// get the base name of the asset, in this example, the character name
string animationAssetBase = assetPath.Substring(0, assetPath.IndexOf('-'));

// this will be a running list of paths for the animation clips
// it will be used later
List<string> animationClipPaths = new List<string>();

// assuming each row is a unique animation
for (int i = 0; i < SpriteAssetImporter.NumRows; ++i)
  string animName = string.Format("{0}-WalkCycle-{1}",
    WalkNamesSorted[i] // this would be something like a direction

  // clip is the asset that will be saved in the end
  AnimationClip clip = new AnimationClip();
  clip.frameRate = 12.0f; = animName;

  // this contains various settings, we only care about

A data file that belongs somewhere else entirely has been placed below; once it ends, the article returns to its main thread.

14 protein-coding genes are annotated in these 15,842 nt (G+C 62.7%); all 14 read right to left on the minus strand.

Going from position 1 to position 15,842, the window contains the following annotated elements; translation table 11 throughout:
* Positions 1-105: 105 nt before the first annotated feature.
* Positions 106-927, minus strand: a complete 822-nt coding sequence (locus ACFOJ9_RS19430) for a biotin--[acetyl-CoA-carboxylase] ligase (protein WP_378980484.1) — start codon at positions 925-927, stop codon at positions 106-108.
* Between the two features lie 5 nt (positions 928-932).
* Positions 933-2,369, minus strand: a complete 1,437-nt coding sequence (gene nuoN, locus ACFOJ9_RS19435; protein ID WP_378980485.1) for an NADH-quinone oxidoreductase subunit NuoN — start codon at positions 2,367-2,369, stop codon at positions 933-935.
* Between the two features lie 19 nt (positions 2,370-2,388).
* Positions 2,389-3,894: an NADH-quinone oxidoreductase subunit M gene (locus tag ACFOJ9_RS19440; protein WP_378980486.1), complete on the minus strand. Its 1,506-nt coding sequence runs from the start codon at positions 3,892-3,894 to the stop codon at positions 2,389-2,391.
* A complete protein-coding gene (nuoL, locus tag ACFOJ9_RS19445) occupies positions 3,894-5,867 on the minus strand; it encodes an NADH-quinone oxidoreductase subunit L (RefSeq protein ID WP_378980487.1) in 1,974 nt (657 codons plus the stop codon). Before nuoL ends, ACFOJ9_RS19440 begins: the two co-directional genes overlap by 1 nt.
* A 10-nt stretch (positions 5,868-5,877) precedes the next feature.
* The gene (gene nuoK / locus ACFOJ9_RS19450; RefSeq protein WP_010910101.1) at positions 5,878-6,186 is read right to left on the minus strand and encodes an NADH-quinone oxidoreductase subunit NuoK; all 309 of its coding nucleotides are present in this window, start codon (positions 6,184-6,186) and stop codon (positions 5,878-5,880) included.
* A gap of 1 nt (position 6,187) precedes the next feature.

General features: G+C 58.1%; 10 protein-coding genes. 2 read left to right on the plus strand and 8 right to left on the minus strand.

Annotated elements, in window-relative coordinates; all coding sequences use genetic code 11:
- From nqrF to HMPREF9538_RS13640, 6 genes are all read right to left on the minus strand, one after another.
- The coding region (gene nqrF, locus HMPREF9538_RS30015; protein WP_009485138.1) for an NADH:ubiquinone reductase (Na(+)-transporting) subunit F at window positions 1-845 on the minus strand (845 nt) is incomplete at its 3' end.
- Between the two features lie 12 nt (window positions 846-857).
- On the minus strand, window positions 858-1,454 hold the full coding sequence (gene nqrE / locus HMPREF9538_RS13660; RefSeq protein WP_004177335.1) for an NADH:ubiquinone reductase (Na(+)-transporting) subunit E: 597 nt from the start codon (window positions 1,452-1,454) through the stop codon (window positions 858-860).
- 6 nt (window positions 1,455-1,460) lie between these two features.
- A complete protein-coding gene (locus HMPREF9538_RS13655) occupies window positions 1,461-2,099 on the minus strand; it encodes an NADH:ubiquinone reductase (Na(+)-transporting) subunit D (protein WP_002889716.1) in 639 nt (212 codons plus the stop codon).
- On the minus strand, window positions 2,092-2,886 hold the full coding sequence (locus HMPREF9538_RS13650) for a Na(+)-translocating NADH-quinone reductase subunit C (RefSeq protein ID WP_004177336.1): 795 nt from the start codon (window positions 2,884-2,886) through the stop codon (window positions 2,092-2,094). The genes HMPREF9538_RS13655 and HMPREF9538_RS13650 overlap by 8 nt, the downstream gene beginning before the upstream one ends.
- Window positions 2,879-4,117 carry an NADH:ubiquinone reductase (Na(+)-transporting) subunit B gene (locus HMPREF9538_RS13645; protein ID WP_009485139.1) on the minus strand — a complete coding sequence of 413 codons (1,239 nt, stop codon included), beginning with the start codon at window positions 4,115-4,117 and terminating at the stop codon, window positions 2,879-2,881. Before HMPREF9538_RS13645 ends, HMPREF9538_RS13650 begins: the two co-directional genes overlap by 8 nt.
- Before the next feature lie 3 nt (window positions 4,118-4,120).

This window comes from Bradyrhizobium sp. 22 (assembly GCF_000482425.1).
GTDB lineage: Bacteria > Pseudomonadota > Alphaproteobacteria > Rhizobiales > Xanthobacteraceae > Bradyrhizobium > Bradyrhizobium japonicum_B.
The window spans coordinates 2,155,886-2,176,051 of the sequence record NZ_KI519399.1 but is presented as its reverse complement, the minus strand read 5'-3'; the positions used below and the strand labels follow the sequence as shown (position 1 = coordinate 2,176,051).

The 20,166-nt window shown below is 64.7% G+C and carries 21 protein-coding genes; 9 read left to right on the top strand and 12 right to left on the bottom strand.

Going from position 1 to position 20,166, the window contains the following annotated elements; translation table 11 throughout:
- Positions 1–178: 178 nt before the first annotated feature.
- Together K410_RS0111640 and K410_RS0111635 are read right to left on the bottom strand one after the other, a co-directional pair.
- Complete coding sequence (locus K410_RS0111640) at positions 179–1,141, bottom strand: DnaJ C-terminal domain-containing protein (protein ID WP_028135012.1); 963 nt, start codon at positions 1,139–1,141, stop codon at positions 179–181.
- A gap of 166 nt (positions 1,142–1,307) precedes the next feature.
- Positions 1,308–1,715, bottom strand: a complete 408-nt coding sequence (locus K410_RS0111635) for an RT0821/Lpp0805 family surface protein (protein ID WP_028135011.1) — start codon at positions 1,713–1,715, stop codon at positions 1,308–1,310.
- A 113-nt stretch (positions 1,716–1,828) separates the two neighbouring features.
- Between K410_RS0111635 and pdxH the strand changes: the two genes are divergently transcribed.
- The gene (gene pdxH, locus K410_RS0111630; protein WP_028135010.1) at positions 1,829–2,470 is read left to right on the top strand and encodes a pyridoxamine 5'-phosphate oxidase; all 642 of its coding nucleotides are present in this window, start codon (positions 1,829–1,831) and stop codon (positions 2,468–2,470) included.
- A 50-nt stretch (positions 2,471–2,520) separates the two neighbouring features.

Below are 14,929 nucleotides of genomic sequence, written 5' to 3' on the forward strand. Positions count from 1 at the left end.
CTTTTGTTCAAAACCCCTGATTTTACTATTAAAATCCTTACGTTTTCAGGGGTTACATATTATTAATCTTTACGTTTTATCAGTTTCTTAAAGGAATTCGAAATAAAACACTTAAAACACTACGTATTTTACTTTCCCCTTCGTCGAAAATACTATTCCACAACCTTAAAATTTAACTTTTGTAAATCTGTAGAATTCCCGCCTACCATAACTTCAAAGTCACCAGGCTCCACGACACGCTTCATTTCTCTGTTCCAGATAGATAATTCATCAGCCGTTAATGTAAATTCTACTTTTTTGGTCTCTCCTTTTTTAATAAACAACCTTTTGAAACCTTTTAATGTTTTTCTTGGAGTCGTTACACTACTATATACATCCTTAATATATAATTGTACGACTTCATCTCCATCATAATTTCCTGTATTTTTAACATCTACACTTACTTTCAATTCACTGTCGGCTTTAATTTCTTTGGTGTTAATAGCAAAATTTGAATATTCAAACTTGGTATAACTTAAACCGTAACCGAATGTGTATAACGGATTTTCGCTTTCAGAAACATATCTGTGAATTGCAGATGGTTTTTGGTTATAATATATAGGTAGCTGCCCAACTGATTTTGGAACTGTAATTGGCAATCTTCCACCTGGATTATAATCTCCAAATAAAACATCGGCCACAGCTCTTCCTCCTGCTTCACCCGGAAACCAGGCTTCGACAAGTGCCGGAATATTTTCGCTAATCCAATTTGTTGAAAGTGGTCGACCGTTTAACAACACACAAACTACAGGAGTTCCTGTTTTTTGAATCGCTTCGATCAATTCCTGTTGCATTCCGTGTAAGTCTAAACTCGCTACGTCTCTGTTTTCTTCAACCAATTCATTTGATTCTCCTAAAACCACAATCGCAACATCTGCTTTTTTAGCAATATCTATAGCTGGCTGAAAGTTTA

// enabling animation looping
  AnimationClipSettings clipSettings = new AnimationClipSettings();
  clipSettings.loopTime = true;

  // the curve contains individual animation frames
  EditorCurveBinding animationCurve = new EditorCurveBinding();
  animationCurve.type = typeof(SpriteRenderer);
  animationCurve.path = "";
  animationCurve.propertyName = "m_Sprite";

  // get the individual keyframes from the sprite list
  ObjectReferenceKeyframe[] keyFrames = new ObjectReferenceKeyframe[SpriteAssetImporter.NumColumns];
  for (int j = 0; j < keyFrames.Length; ++j)
    keyFrames[j] = new ObjectReferenceKeyframe();
    keyFrames[j].time = j / clip.frameRate;
    // the math here depends entirely on your sprite names
    keyFrames[j].value = sprites[i * SpriteAssetImporter.NumColumns + j];

  // apply settings and keyframes to the clip
  AnimationUtility.SetAnimationClipSettings(clip, clipSettings);
  AnimationUtility.SetObjectReferenceCurve(clip, animationCurve, keyFrames);

  // create the animation clip asset
  string clipName = string.Format("{0}.anim", animName);
  AssetDatabase.CreateAsset(clip, clipName);